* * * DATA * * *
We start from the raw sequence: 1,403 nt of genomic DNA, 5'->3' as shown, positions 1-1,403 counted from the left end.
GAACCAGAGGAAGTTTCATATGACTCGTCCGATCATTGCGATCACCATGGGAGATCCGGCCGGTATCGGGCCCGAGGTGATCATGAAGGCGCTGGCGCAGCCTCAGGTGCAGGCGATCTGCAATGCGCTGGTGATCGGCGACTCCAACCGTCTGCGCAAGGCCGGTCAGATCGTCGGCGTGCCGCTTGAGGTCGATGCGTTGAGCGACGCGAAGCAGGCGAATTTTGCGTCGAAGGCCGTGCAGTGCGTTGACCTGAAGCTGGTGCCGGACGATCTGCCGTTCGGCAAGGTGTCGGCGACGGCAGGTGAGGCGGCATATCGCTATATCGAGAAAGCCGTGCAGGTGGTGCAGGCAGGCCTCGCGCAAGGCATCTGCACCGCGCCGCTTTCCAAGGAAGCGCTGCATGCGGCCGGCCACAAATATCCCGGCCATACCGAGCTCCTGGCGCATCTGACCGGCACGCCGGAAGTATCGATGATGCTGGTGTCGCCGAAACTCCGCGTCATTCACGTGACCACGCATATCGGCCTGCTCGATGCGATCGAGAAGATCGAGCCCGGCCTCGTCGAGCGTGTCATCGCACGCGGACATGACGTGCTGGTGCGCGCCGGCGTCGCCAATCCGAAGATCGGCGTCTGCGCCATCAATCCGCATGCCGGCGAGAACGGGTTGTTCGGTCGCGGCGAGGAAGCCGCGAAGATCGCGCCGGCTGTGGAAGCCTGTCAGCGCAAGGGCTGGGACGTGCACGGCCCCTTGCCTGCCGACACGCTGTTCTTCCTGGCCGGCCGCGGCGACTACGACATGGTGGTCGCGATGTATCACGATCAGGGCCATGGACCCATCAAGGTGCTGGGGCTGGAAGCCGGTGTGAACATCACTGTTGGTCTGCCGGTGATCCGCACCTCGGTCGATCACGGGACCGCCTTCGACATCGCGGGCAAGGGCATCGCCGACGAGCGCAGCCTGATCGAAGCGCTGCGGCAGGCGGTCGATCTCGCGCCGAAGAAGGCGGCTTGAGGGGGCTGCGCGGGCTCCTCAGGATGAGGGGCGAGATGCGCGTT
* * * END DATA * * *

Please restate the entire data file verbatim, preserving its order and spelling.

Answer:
We start from the raw sequence: 1,403 nt of genomic DNA, 5'->3' as shown, positions 1-1,403 counted from the left end.
GAACCAGAGGAAGTTTCATATGACTCGTCCGATCATTGCGATCACCATGGGAGATCCGGCCGGTATCGGGCCCGAGGTGATCATGAAGGCGCTGGCGCAGCCTCAGGTGCAGGCGATCTGCAATGCGCTGGTGATCGGCGACTCCAACCGTCTGCGCAAGGCCGGTCAGATCGTCGGCGTGCCGCTTGAGGTCGATGCGTTGAGCGACGCGAAGCAGGCGAATTTTGCGTCGAAGGCCGTGCAGTGCGTTGACCTGAAGCTGGTGCCGGACGATCTGCCGTTCGGCAAGGTGTCGGCGACGGCAGGTGAGGCGGCATATCGCTATATCGAGAAAGCCGTGCAGGTGGTGCAGGCAGGCCTCGCGCAAGGCATCTGCACCGCGCCGCTTTCCAAGGAAGCGCTGCATGCGGCCGGCCACAAATATCCCGGCCATACCGAGCTCCTGGCGCATCTGACCGGCACGCCGGAAGTATCGATGATGCTGGTGTCGCCGAAACTCCGCGTCATTCACGTGACCACGCATATCGGCCTGCTCGATGCGATCGAGAAGATCGAGCCCGGCCTCGTCGAGCGTGTCATCGCACGCGGACATGACGTGCTGGTGCGCGCCGGCGTCGCCAATCCGAAGATCGGCGTCTGCGCCATCAATCCGCATGCCGGCGAGAACGGGTTGTTCGGTCGCGGCGAGGAAGCCGCGAAGATCGCGCCGGCTGTGGAAGCCTGTCAGCGCAAGGGCTGGGACGTGCACGGCCCCTTGCCTGCCGACACGCTGTTCTTCCTGGCCGGCCGCGGCGACTACGACATGGTGGTCGCGATGTATCACGATCAGGGCCATGGACCCATCAAGGTGCTGGGGCTGGAAGCCGGTGTGAACATCACTGTTGGTCTGCCGGTGATCCGCACCTCGGTCGATCACGGGACCGCCTTCGACATCGCGGGCAAGGGCATCGCCGACGAGCGCAGCCTGATCGAAGCGCTGCGGCAGGCGGTCGATCTCGCGCCGAAGAAGGCGGCTTGAGGGGGCTGCGCGGGCTCCTCAGGATGAGGGGCGAGATGCGCGTT